up>, supported the
Task Force decision's to review this evidence. Most importantly, the new
recommendation recognizes and supports the importance of the transportation, land use, and
community design sectors in addressing these critical health challenges.
Why is this important?
Physical inactivity accounts for about 11% of premature deaths in the United States, and
$117 billion (in 2012 dollars; 11% of aggregate health care expenditures) annually were
associated with inadequate levels of physical activity. Despite the health benefits, only
one-half of U.S. adults reported levels of physical activity consistent with the guideline
for aerobic physical activity in 2013 (Surgeon General's Call to
Share the news!
Following are links to more information and promotional materials we hope you will share
with your colleagues and any others who may be interested.
a summary of the evidence review and Task Force
* Combined Built Environment Features Help Communities Get
this story in your newsletter, or share the link with colleagues
* Built Environment One-Pager-use this one-pager as a quick reference
<https://twitter.com/CPSTF> messages about the new recommendation or tweet one of
the following examples:
o Evidence supports combined built environment approaches to increase physical
o See #TheCommunityGuide for new findings from @CPSTF about creating better environments
for physical activity: http://bit.ly/2oYW1UT
What are the Task Force and Community Guide?
* The Community Preventive Services Task Force (Task
is an independent, nonfederal, voluntary panel of public health and prevention experts.
The Task Force works to improve the health of all Americans by providing evidence-based
recommendations about community preventive programs and services to improve health. Its
members represent a broad range of research, practice, and policy expertise in community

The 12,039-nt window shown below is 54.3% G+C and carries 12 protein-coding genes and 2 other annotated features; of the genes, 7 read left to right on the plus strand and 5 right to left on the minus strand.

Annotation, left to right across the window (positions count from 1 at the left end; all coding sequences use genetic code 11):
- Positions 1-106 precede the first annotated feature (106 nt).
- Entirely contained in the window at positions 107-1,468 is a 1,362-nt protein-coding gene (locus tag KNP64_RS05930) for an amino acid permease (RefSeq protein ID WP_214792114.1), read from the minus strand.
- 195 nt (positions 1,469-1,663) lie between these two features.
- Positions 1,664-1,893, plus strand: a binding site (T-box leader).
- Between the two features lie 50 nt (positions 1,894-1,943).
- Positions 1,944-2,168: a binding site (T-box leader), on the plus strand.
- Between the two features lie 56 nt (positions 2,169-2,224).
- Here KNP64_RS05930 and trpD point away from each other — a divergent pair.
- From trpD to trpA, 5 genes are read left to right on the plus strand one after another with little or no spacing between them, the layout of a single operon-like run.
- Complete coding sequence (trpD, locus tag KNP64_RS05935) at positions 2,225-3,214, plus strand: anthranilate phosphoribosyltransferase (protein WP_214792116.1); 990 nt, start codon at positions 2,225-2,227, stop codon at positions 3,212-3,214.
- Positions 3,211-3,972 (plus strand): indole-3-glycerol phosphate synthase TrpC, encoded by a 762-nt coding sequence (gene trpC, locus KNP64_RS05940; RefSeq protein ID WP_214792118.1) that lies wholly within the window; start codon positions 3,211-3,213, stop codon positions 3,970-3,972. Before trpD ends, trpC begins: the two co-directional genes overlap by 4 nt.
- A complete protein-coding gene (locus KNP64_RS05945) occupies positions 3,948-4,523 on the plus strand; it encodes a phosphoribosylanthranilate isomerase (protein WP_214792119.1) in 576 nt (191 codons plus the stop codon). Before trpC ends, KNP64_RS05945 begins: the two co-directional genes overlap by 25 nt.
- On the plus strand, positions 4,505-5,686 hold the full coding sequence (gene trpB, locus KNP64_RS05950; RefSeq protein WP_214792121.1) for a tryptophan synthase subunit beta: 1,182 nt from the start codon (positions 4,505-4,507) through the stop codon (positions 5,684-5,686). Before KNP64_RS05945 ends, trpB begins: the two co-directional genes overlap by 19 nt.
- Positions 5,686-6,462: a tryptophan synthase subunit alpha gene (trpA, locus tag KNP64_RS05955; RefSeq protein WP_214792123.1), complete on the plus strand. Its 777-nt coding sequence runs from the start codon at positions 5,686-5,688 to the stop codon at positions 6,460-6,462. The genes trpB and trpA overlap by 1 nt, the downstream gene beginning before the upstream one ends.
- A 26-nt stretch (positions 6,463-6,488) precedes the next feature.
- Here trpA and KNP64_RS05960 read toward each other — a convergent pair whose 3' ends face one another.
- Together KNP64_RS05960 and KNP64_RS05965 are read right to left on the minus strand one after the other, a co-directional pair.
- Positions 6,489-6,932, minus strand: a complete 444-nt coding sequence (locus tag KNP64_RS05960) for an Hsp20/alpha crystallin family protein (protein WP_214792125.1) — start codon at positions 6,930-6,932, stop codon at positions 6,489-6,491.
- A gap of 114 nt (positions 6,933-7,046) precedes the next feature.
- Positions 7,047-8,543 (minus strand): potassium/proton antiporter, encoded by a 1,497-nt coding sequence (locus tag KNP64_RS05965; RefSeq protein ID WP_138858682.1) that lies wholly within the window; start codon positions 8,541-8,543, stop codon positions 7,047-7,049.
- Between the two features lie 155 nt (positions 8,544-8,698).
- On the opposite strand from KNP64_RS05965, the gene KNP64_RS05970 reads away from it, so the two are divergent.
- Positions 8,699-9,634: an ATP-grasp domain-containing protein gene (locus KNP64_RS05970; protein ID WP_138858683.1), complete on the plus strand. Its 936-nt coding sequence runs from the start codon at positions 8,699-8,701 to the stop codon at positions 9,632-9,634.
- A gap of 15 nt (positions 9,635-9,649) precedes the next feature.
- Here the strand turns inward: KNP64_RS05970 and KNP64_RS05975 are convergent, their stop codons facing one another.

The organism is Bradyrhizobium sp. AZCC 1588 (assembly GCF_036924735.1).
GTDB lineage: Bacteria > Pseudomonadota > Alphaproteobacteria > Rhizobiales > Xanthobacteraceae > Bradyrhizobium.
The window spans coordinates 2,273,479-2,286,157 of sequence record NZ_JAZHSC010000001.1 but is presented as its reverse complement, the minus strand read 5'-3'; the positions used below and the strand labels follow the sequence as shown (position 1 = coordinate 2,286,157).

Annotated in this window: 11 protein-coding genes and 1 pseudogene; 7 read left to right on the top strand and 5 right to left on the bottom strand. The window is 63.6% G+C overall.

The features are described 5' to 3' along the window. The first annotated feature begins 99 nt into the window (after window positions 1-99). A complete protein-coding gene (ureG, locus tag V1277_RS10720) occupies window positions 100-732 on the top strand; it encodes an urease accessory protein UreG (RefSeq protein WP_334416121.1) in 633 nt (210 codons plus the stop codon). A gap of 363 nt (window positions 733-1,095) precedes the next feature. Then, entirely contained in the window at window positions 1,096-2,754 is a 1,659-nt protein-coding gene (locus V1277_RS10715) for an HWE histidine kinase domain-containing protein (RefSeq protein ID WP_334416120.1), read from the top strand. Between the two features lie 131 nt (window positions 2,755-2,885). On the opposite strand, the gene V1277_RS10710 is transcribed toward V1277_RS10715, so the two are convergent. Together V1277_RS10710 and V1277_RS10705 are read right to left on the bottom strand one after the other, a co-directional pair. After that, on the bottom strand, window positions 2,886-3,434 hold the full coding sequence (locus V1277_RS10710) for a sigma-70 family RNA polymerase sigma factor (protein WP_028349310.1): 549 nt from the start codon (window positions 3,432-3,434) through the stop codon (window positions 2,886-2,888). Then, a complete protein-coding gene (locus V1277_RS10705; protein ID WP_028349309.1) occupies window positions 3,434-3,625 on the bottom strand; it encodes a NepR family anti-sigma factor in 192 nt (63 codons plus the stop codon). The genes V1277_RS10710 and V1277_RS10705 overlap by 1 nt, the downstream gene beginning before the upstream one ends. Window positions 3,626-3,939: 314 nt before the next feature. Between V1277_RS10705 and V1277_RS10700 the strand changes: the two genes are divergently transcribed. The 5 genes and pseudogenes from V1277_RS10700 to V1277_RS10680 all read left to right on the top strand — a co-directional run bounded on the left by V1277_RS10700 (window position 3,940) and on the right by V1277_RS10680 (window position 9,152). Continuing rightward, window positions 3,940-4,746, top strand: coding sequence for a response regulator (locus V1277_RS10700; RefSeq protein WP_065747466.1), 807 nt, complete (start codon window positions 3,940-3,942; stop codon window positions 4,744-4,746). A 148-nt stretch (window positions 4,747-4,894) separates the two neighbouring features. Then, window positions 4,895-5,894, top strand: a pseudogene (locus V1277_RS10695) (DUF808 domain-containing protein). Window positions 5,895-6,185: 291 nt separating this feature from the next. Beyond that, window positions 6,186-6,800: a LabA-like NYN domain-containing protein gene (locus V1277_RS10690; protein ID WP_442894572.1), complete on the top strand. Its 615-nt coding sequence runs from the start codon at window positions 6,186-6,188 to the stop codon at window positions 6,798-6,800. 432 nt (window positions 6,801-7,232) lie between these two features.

prevention services, public health, health promotion, and disease prevention.
* The Guide to Community Preventive
Services<http://www.thecommunityguide.org> (The Community Guide) is a collection of
all the evidence-based findings and recommendations of the Community Preventive Services
Task Force and is available online at
We encourage you to visit The Community Guide website at
rg>. Here you'll find
other recommendations relevant to transportation systems and built environments, as well
as supporting resources such as Community Guide in Action stories that feature
decision-makers who have used The Community Guide to make their communities safer and
healthier. We have also added three websites below to use as additional resources.
Thank you for all that you and your colleagues are doing to support healthy community
design efforts and improved transportation systems for all modes and users. We appreciate
any help you can give us to spread the word about the Task Force's new recommendation.
Please let me know if there is any way we can assist your efforts.
CDC's Physical Activity and Health Program: https://www.cdc.gov/physicalactivity/
Surgeon General's Call to Action to Promote Walking and Walkable Communities:
CDC's Healthy Places Website: https://www.cdc.gov/healthyplaces/